Brazilian Sketches

#Travel #South America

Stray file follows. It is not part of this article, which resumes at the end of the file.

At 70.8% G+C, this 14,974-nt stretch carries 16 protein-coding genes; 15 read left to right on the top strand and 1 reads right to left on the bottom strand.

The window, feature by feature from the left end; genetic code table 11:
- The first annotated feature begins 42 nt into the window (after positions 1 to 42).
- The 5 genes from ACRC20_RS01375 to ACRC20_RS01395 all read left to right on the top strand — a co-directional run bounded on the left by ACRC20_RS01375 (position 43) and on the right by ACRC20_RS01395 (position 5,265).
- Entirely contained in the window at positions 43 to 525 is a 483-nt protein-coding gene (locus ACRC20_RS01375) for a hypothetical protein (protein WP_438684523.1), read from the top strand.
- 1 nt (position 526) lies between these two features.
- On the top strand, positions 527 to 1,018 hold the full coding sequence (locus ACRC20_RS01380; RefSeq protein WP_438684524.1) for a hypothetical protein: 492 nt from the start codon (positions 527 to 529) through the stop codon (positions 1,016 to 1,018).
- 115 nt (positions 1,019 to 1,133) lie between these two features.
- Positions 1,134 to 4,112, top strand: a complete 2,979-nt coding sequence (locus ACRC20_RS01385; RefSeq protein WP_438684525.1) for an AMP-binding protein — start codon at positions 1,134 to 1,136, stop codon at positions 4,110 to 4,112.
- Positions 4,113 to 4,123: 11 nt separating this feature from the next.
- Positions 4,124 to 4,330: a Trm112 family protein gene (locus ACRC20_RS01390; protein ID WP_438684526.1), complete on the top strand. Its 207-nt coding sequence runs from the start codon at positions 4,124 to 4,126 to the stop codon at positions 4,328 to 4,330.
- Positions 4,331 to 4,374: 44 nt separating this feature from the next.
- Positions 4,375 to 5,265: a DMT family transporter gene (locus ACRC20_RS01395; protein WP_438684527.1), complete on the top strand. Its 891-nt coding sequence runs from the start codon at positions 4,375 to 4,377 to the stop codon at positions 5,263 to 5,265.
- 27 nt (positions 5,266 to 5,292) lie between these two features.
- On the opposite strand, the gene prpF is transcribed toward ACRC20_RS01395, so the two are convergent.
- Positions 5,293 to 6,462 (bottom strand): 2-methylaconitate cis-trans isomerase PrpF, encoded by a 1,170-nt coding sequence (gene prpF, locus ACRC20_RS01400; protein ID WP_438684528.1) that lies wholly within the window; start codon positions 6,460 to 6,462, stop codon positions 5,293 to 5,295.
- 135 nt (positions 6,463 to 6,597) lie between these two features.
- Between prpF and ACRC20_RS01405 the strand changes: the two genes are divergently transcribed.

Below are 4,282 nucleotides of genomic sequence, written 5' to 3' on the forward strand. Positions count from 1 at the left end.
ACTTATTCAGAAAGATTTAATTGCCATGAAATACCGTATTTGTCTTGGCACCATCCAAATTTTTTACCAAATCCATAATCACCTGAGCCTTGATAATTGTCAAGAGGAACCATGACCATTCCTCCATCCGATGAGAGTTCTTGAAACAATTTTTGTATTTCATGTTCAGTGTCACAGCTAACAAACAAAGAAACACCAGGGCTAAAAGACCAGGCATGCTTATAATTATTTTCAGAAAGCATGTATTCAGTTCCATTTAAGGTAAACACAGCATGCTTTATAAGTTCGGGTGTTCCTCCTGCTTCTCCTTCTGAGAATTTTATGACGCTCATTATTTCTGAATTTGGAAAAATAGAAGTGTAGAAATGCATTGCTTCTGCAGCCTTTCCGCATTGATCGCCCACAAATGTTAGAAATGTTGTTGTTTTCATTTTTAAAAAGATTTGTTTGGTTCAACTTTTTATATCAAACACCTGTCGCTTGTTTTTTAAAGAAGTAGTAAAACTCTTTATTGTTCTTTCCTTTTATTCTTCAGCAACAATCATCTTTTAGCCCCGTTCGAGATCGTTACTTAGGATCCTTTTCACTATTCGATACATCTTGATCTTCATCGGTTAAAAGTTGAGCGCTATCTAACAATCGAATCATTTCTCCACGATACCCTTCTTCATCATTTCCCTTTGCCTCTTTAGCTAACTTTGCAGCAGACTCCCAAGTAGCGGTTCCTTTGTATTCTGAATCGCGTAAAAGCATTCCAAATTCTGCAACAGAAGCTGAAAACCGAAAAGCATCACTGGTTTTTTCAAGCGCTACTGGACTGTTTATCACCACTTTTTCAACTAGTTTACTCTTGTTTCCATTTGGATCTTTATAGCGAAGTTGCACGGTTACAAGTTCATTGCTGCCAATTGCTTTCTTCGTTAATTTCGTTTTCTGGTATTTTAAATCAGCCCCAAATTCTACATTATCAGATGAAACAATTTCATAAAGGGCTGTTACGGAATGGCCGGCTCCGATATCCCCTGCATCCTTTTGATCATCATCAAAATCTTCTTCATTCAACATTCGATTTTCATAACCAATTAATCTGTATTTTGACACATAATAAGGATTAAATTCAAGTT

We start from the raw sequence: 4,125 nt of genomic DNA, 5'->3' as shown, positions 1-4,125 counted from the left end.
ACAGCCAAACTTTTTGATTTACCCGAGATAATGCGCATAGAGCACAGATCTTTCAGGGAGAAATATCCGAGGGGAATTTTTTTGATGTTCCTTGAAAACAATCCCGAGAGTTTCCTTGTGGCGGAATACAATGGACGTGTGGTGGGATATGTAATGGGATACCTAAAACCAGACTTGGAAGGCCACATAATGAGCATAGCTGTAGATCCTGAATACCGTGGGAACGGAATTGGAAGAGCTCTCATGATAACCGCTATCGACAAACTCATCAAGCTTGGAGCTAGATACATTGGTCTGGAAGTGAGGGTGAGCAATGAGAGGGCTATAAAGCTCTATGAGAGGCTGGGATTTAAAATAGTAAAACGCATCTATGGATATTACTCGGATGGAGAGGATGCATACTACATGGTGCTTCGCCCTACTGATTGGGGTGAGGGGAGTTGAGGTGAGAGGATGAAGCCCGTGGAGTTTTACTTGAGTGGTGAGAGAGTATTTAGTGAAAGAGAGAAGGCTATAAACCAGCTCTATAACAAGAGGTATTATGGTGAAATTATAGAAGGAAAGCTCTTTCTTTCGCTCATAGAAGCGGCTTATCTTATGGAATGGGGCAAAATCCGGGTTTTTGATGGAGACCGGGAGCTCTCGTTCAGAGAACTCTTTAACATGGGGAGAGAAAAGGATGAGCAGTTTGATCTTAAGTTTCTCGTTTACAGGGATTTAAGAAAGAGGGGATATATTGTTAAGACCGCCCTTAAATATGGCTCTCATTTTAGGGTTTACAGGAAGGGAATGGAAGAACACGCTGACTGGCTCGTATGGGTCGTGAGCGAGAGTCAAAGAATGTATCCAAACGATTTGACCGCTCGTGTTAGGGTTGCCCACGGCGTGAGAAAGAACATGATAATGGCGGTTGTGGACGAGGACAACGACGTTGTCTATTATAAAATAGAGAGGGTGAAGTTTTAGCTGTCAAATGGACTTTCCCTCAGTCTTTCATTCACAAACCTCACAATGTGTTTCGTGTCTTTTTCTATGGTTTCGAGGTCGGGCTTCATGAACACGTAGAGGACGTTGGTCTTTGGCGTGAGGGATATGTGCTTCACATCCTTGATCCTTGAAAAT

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Excerpt CHAPTER I. THE COUNTRY. We had sailed in a southeasternly direction from New York twelve days when we rounded Cape St. Roque, the easternmost point of South America. A line drawn due north from this point would pass through the Atlantic midway between Europe and America. If we had sailed directly south we should have touched the western instead of the eastern coast, for the reason that practically the entire continent of South America lies east of the parallel of longitude which passes through New York. After sighting land we sailed along the coast three days before we cast anchor at Bahia, our first landing place. Two days more were required to reach Rio de Janeiro. When we afterwards sailed from Rio to Buenos Aires, Argentina, we spent three and one-half days skirting along the shore of Brazil. For eight and one-half days we sailed in sight of Brazilian territory, and had we been close enough to shore north of Cape St. Roque, we should have added three days more to our survey of these far-stretching shores. Brazil lies broadside to the Atlantic Ocean with a coast line almost as long as the Pacific and Atlantic seaboards of the United States combined. Its ocean frontage is about 4,000 miles in length. This coast line, however, is not all the water front of Brazil. She boasts of the Amazon, the mightiest river in the world. This stream is navigable by ships of large draught for 2,700 miles from its mouth. It has eight tributaries from 700 to 1,200 miles and four from 1,500 to 2,000 miles in length. One of these, the Madeira, empties as much water into the larger stream as does the Mississippi into the Gulf. No other river system drains vaster or richer territory. It drains one million square miles more than does the Mississippi, and in all it has 27,000 miles of navigable waters. The land connections of Brazil are also extensive. All the other countries on the continent, save Chili and Ecuador, border on Brazil. The Guianas and Venezuela, on the north; Colombia and Peru on the west; Bolivia, Argentina, Paraguay and Uruguay on the south—eight countries in all. It is indeed a vast territory. The United States could be placed within its borders and still there would be left enough Brazilian territory to make a State as large as Texas. Almost from the time we sighted land until we rounded the cape near Montevideo, we could see the mountains along the shore. The mountains extend far interior and up and down the length of the country. The climate of the tropical Amazon Valley is, of course, very hot, but as soon as the mountains are reached on the way south the climate even in the tropical section is modified. The section south of Rio, on account of the mountains and other forces of nature, has a temperate climate, delightful for the habitation of man. Each of these great zones, the tropical, the subtropical and the temperate, is marked more by its distinctive leading products than by climate. Each of these sections yields a product in which Brazil leads the world....
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